Anna Strong is a vampire caught between two worlds. She clings to what makes her human, her family, her job, her lover. But the pull of the undead is a siren song becoming impossible to resist. She discovers she has a niece, Trish, a child caught up in the worst kind of human nightmare. To save Trish, Anna may have to surrender to the animal side of her nature. Concepts of good and evil are no longer clearly defined as Anna must determine who is the real monster—a human who preys on children or the vampire who tries to save them.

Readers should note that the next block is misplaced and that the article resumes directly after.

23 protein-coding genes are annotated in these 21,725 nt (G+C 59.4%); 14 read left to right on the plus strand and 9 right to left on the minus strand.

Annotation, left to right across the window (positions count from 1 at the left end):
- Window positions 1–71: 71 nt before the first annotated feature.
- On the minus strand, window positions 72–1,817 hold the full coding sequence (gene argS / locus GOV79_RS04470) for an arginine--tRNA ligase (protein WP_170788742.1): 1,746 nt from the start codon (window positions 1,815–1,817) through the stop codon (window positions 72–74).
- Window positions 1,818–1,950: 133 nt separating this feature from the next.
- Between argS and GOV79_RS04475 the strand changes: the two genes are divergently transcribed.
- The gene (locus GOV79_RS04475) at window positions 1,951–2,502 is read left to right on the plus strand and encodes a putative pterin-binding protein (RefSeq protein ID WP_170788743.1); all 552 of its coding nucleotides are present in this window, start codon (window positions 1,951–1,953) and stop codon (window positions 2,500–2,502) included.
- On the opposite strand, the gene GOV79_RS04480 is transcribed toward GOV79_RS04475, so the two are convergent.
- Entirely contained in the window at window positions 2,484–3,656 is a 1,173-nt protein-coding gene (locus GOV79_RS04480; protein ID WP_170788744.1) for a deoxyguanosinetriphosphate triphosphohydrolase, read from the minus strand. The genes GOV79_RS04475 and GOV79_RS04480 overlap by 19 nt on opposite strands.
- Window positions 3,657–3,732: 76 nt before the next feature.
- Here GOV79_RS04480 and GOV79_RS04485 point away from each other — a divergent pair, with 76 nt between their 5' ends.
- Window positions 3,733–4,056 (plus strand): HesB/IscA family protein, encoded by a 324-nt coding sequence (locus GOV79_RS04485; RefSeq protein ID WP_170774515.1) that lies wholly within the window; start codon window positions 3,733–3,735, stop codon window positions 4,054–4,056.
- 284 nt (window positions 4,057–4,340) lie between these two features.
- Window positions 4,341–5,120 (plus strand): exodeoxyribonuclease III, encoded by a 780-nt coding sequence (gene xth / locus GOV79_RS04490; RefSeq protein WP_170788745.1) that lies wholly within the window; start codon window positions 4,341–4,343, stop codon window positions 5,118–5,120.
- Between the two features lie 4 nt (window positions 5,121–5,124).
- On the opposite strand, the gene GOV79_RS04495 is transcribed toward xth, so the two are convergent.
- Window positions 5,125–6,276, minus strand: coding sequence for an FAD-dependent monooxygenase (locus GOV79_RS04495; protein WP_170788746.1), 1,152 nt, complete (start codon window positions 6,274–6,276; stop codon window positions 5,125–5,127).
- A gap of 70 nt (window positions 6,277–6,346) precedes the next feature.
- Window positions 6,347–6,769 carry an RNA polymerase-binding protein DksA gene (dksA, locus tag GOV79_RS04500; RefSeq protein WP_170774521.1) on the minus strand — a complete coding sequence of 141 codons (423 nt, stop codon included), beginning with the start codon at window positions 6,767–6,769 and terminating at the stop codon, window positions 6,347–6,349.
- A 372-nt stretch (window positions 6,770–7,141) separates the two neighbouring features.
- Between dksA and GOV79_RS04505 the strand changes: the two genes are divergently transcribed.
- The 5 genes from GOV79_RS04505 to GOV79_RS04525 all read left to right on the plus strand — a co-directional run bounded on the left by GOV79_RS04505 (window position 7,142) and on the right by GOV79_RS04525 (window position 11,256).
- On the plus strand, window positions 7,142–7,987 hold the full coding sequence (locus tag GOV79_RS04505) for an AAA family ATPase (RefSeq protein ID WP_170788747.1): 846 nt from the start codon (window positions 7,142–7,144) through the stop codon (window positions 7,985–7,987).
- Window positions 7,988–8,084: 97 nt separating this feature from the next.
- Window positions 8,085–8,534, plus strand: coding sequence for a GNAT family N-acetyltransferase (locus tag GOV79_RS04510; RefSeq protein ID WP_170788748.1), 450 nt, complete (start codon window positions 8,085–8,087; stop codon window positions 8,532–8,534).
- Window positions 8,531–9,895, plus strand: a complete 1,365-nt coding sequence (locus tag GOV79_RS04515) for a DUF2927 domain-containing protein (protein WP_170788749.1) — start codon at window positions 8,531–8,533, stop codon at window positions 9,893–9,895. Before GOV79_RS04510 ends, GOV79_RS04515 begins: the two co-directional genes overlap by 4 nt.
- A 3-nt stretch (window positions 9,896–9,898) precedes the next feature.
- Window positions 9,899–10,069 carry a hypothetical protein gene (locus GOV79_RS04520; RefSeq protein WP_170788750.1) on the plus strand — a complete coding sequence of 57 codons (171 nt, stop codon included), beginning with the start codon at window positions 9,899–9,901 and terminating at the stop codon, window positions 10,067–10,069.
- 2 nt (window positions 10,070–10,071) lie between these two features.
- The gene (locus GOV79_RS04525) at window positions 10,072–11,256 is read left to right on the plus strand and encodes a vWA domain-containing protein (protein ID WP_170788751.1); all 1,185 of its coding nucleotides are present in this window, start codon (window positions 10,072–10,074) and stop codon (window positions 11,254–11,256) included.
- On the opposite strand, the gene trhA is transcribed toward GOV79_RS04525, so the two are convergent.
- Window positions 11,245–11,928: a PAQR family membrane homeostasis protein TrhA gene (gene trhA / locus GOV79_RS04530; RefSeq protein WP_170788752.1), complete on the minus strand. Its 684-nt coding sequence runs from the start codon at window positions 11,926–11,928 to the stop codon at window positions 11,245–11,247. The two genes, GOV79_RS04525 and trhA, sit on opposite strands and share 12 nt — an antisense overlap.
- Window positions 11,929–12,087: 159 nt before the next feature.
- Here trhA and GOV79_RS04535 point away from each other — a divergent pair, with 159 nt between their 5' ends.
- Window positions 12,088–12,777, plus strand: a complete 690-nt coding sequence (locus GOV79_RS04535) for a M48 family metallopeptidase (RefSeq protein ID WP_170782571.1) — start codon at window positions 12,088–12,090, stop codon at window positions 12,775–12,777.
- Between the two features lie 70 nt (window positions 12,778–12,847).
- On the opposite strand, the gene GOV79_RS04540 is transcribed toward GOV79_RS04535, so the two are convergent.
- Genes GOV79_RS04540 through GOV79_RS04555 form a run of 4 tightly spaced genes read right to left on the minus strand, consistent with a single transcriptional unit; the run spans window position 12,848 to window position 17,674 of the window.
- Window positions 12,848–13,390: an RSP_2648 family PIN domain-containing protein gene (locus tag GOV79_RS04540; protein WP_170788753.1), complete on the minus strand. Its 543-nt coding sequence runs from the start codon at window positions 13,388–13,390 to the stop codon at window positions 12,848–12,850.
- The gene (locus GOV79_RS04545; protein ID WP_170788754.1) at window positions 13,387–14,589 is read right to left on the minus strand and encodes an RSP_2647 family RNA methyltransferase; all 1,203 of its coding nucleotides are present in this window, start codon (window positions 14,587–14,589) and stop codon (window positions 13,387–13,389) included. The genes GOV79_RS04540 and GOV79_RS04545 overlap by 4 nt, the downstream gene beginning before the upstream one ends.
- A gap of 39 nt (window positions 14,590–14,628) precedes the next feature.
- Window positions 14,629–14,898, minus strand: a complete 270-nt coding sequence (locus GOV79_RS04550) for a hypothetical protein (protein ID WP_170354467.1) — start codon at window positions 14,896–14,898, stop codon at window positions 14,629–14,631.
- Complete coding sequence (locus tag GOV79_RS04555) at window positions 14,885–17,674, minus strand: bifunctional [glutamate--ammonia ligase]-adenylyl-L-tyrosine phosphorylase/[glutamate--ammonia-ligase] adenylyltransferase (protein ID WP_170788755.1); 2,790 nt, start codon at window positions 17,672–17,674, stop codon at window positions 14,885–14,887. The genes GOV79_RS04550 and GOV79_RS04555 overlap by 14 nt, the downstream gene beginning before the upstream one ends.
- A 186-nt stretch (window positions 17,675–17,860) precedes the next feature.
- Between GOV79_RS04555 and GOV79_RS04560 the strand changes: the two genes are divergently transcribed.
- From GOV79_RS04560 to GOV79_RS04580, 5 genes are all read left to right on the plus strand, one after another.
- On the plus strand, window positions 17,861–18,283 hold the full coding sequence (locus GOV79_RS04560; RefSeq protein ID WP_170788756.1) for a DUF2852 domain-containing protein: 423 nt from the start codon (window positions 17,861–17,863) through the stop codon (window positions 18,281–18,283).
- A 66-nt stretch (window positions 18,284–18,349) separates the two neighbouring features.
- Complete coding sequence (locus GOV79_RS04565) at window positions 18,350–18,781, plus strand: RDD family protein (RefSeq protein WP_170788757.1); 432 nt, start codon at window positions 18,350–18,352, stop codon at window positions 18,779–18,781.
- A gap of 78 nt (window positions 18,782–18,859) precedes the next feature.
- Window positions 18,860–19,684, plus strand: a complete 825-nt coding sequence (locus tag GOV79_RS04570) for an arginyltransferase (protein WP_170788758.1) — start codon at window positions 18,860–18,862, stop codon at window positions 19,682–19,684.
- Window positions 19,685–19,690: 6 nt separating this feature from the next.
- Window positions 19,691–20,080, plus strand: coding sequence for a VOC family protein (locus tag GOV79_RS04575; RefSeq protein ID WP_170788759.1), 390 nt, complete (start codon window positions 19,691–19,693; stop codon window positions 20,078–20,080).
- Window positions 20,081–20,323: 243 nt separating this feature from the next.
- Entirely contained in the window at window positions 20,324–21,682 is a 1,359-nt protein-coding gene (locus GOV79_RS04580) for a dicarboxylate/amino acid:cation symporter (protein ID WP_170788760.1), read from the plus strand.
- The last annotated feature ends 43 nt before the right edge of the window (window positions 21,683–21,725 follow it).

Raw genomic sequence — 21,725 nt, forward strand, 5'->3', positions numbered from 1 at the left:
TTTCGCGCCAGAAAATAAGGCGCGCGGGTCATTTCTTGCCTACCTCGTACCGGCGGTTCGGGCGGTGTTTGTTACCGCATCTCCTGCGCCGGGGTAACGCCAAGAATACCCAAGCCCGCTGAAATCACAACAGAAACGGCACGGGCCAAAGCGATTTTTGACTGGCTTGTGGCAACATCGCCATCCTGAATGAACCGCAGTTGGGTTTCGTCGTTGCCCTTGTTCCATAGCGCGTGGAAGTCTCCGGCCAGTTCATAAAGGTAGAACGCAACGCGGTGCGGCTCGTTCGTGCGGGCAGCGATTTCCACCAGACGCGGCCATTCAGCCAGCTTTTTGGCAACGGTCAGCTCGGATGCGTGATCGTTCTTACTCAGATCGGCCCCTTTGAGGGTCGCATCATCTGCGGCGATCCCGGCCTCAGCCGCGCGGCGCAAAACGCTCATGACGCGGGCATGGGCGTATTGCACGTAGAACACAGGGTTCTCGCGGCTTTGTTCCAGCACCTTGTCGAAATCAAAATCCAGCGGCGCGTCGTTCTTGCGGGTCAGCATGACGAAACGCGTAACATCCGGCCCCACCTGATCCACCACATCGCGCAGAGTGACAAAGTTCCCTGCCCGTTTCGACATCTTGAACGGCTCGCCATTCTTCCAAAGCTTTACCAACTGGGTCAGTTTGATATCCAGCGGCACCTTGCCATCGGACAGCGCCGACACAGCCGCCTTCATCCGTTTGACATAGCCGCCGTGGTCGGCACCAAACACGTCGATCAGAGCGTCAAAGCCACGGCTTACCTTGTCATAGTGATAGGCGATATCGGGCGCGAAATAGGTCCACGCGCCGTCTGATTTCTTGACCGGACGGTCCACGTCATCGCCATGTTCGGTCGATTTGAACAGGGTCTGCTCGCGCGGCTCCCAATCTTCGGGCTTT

What makes Blood Drive stand out is Jeanne‘s handling of Anna’s journey. It’s a more nuanced and complex exploration of what immortality means to someone newly immortal, paralleled by Anna travelling deeper into the world that she is now part of.
My main gripe about the series is that the male characters in the series are rather flat, though this has improved since the first book, The Becoming, especially with the introduction of Daniel Frey. But this detracts rather less from the book than it should, perhaps because this book is first and foremost about Anna Strong.
Blood Drive is one of the best urban fantasy novels I’ve read in awhile, and I can’t wait for the next book, The Watcher, to be released.
Blood Drive rates 4 out of 5.